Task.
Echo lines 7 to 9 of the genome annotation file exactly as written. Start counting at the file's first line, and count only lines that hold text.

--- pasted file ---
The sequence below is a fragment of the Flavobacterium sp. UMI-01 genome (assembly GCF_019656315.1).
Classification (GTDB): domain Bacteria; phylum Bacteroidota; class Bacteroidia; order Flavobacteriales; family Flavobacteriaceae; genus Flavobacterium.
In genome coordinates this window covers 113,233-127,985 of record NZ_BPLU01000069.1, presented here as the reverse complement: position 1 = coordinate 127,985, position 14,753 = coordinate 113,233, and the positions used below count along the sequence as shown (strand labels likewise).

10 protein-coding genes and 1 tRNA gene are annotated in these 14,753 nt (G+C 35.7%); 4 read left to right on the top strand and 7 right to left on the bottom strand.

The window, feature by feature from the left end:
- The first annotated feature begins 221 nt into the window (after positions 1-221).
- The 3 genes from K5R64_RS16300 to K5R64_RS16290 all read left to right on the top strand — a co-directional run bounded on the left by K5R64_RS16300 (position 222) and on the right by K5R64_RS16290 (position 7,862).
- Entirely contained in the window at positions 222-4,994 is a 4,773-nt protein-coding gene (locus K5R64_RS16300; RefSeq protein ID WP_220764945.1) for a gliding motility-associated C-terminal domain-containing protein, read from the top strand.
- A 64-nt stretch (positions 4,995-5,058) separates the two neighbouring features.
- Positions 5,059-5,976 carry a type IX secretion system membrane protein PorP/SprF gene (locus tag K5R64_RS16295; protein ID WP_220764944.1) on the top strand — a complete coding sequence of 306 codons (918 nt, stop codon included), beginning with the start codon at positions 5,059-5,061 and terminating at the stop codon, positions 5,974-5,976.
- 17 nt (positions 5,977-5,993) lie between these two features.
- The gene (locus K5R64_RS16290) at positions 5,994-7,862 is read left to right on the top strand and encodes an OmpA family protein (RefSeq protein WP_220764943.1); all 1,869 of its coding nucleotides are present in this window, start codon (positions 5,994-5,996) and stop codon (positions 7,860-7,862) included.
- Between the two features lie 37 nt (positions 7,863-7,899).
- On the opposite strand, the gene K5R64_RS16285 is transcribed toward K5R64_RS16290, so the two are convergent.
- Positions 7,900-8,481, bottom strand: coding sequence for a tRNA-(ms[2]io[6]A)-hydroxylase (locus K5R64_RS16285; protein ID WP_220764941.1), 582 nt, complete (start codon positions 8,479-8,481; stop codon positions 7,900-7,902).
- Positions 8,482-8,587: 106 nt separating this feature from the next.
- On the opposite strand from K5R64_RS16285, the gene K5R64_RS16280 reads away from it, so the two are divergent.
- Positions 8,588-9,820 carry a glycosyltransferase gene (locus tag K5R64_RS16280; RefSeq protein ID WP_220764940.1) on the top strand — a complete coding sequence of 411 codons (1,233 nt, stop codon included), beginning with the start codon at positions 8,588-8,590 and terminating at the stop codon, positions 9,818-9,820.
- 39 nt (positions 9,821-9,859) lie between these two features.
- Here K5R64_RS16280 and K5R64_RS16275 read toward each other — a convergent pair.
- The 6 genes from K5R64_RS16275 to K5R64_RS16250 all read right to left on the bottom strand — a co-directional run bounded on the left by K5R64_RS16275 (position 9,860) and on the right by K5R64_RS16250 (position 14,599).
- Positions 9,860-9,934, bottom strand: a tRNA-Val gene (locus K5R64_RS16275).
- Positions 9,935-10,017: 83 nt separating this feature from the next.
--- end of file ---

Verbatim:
- The 3 genes from K5R64_RS16300 to K5R64_RS16290 all read left to right on the top strand — a co-directional run bounded on the left by K5R64_RS16300 (position 222) and on the right by K5R64_RS16290 (position 7,862).
- Entirely contained in the window at positions 222-4,994 is a 4,773-nt protein-coding gene (locus K5R64_RS16300; RefSeq protein ID WP_220764945.1) for a gliding motility-associated C-terminal domain-containing protein, read from the top strand.
- A 64-nt stretch (positions 4,995-5,058) separates the two neighbouring features.